37. ^ Miles, Tony (5 April 2023). "Class 230s finally enter service with Transport for Wales". Railway Gazette International. Retrieved 5 May 2024. Transport for Wales has run its first Class 230 battery-diesel hybrid trainset in passenger service on the Wrexham – Bidston Borderlands Line.
  38. ^ "Fleet Accessibility Specifications" (PDF). tfw.wales. October 2021. p. 36. Class 230s are three carriage bi-mode trains using diesel and battery.
  39. ^ "Transport for Wales introduces premium trains". Transport For Wales News. 7 June 2021.
  40. ^ "153s acquired". Modern Railways. No. 874. 4 July 2021. p. 13.
  41. ^ Clark, Rhodri (23 April 2020). "Concern about '197' interior spec". Modern Railways. Key Publishing Ltd. Archived from the original on 27 January 2021. Retrieved 3 October 2020.
  42. ^ "TfW report completion of first class 197 bodyshell". Twitter. @tfwrail. Archived from the original on 12 February 2020. Retrieved 3 October 2020.
  43. ^ "CAF commences design and engineering on DMUs for Wales and Borders franchise". Rail Technology Magazine. Cognitive Publishing. 21 February 2019. Archived from the original on 2 April 2019. Retrieved 2 April 2019.
  44. ^ "New trains will be a boost for North Wales rail passengers". Press Release. Welsh Government. 28 March 2019. Archived from the original on 2 April 2019. Retrieved 2 April 2019.
  45. ^ "Coronavirus delay to Wrexham '230s'". Rail. No. 941. 6 October 2021. p. 15.
  46. ^ "Spring target for TFW '230' debut". Modern Railways. No. 895. Stamford: Key Publishing. March 2023. p. 86.
  47. ^ "Wales' first hybrid train enters service on Borderlands Line". Transport For Wales News. Retrieved 3 April 2023.
  48. ^ "Wales' first battery-electric train enters service on Borderlands Line". RailAdvent. 3 April 2023. Retrieved 3 April 2023.
  49. ^ "Stadler to deliver 71 new trains for Wales & Borders". Press Release. Stadler Rail AG. 28 February 2019. Archived from the original on 2 April 2019. Retrieved 2 April 2019.
  50. ^ "South Wales Metro tram-train delivered as route blockade announced". Rail Business UK. Sutton: DVV Media International. 22 March 2023. Retrieved 23 March 2023.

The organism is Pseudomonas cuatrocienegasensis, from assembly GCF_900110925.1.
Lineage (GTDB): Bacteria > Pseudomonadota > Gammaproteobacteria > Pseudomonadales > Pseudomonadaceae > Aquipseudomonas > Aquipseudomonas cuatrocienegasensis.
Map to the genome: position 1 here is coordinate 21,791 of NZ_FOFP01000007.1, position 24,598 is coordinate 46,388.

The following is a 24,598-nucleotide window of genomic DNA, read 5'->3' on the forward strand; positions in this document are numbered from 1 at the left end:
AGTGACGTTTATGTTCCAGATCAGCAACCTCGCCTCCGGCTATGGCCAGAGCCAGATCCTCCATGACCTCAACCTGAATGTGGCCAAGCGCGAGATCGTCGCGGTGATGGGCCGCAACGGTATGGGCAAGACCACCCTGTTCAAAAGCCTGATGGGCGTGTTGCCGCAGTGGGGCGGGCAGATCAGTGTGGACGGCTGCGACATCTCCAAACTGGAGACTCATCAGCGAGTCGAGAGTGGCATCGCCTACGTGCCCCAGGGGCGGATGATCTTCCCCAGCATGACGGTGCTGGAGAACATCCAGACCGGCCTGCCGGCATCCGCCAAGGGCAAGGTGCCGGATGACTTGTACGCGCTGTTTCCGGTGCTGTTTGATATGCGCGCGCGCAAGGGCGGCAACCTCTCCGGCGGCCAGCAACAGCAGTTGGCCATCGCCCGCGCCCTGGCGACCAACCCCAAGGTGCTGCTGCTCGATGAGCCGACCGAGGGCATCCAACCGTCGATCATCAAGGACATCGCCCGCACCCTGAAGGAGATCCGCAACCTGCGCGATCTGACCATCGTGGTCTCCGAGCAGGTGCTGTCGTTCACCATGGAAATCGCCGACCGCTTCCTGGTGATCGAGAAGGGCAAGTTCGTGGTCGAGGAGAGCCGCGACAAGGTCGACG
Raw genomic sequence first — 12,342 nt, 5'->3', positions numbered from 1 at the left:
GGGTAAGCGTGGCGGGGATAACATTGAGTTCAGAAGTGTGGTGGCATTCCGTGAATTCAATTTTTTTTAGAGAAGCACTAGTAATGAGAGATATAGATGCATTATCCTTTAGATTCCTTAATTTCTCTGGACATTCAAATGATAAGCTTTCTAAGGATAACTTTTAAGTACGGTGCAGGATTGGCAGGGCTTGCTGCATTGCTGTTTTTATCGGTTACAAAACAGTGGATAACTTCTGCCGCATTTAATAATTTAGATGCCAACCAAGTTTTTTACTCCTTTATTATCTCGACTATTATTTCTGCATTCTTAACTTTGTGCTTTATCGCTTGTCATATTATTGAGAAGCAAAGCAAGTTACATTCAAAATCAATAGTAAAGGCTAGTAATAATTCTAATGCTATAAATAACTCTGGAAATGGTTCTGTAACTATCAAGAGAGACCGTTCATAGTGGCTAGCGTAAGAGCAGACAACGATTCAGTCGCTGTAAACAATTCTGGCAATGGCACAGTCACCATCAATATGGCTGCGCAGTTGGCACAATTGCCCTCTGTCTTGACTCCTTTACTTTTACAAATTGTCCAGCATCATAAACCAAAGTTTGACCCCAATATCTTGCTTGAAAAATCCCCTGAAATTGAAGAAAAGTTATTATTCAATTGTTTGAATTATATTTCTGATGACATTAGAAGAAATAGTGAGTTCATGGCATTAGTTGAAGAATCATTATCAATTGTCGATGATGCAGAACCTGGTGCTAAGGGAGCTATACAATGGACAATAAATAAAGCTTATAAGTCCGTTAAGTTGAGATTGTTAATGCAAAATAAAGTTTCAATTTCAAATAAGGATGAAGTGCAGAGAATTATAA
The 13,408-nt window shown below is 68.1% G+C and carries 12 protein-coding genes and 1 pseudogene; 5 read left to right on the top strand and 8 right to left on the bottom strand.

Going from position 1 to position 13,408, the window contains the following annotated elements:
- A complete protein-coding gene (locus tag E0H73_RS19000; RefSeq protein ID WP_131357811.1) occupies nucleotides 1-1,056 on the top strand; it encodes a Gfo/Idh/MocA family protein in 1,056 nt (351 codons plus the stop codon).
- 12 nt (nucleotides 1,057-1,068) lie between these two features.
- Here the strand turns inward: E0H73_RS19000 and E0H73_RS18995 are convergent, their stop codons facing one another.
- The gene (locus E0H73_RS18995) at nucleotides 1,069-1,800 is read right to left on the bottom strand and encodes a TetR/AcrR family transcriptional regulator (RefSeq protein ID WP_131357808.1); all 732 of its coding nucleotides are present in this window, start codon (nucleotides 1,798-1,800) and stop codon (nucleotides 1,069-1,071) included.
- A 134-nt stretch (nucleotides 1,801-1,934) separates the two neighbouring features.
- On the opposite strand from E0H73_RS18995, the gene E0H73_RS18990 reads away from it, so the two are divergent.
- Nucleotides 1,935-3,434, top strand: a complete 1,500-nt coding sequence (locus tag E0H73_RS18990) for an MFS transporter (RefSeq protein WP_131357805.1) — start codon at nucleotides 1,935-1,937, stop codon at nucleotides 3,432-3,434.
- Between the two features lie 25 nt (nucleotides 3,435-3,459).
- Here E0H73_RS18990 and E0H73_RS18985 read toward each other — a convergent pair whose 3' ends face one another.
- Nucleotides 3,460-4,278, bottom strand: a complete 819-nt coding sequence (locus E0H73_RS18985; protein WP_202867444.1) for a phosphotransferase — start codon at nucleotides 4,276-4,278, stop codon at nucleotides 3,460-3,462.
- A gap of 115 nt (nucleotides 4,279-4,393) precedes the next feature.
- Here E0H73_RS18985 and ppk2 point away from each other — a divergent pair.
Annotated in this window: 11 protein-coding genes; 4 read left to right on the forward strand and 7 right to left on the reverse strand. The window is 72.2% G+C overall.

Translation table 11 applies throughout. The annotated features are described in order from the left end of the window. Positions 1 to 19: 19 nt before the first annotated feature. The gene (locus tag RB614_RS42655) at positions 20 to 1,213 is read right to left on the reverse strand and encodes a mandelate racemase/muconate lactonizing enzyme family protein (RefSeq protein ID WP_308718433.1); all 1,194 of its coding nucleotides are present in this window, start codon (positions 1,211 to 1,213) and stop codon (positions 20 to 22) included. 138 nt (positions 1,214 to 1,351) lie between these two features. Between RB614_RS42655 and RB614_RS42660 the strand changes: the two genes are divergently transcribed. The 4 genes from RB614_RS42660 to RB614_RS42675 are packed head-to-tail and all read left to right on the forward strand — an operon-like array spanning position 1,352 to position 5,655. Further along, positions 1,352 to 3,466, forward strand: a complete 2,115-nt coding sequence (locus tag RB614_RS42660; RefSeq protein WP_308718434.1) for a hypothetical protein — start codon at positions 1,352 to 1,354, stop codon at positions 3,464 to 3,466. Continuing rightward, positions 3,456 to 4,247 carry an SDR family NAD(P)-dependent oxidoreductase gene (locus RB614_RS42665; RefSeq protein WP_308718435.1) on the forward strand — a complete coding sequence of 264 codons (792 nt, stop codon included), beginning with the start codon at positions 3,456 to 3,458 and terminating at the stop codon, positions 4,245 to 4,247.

51. ^ Wilcok, Rich. "Revolutionary TfW South Wales Metro tram-train enters testing phase". railtechnologymagazine.com. Retrieved 15 December 2023.
  52. ^ a b "Trains for Wales under construction". Railway Gazette International. Retrieved 14 December 2020.
  53. ^ a b "AMs WB Overview Presentation vJP AM" (PDF). KeolisAmey Wales. Retrieved 5 June 2018.[dead link]
  54. ^ a b "CVL Rolling Stock List" (PDF). Transport for Wales. Archived (PDF) from the original on 27 January 2021. Retrieved 14 August 2019.
  55. ^ "Tfw confirms Class 756 introduction for this year". Headline News. Rail Express. No. 334. March 2024. p. 11.
  56. ^ "Late 2024 service introduction fit class 398s expected". Today's Railways UK. No. 264. February 2024. p. 61.
  57. ^ "TfW says goodbye to last Pacer trains". Transport for Wales Rail Limited. 1 June 2021. Retrieved 12 January 2022.
  58. ^ "The Railways (Interoperability) Regulations 2011 – Transport for Wales Rail Services Class 143s - 2020 accessibility deadline" (PDF). gov.uk. Department for Transport. 10 December 2020. Archived from the original (PDF) on 28 December 2020. Retrieved 31 December 2020.
  59. ^ a b "EMR stands down '180s' and '156s'". Rail Magazine. No. 984. 31 May 2023. p. 23.
  60. ^ "EMR takes stock". Modern Railways. 5 October 2021.
  61. ^ Bickerdyke, Paul, ed. (March 2024). "Cornish 'boxes close: An exclusive farewell look at Lostwithiel, Par and Truro". The Railway Magazine. Retrieved 6 March 2024.((cite news)): CS1 maint: date and year (link)
  62. ^ "TfW cuts services after Craven Arms collision". Modern Railways. Retrieved 29 August 2023.
  63. ^ "Class 769 Flex". Units. Rail Express. No. 326. July 2023. p. 23.
  64. ^ "First 175s stored as three fires hits fleet". Today's Railways UK. No. 254. April 2023. p. 57.
  65. ^ "TFW ends its use of Alstom Class 175s". Rail Magazine. No. 995. 1 November 2023. p. 23.
  66. ^ "One Year In". tfwrail.wales. Archived from the original on 5 November 2019. Retrieved 5 November 2019.
  67. ^ "More '197s' enter service as reliance on 'Coradia' fleet reduces". Rail Express. No. 328. September 2023. p. 20.
Preceded byKeolisAmey Wales (t/a Transport for Wales Rail Services) Operator of Wales & Borders franchise 2021 – Incumbent